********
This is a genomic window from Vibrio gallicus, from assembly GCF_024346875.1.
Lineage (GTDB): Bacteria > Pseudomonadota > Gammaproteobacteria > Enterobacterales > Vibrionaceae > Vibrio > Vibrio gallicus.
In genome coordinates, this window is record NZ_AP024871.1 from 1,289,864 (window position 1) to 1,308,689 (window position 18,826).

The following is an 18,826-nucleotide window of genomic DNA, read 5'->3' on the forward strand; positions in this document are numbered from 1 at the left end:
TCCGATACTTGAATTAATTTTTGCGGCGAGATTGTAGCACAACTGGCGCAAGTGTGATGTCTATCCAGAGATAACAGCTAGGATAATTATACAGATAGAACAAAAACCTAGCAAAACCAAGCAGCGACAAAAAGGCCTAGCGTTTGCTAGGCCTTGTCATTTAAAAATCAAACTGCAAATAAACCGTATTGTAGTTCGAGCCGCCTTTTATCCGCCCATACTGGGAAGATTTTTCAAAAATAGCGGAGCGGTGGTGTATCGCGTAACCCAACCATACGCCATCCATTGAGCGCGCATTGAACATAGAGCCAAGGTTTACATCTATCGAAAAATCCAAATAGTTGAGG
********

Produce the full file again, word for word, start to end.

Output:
This is a genomic window from Vibrio gallicus, from assembly GCF_024346875.1.
Lineage (GTDB): Bacteria > Pseudomonadota > Gammaproteobacteria > Enterobacterales > Vibrionaceae > Vibrio > Vibrio gallicus.
In genome coordinates, this window is record NZ_AP024871.1 from 1,289,864 (window position 1) to 1,308,689 (window position 18,826).

The following is an 18,826-nucleotide window of genomic DNA, read 5'->3' on the forward strand; positions in this document are numbered from 1 at the left end:
TCCGATACTTGAATTAATTTTTGCGGCGAGATTGTAGCACAACTGGCGCAAGTGTGATGTCTATCCAGAGATAACAGCTAGGATAATTATACAGATAGAACAAAAACCTAGCAAAACCAAGCAGCGACAAAAAGGCCTAGCGTTTGCTAGGCCTTGTCATTTAAAAATCAAACTGCAAATAAACCGTATTGTAGTTCGAGCCGCCTTTTATCCGCCCATACTGGGAAGATTTTTCAAAAATAGCGGAGCGGTGGTGTATCGCGTAACCCAACCATACGCCATCCATTGAGCGCGCATTGAACATAGAGCCAAGGTTTACATCTATCGAAAAATCCAAATAGTTGAGG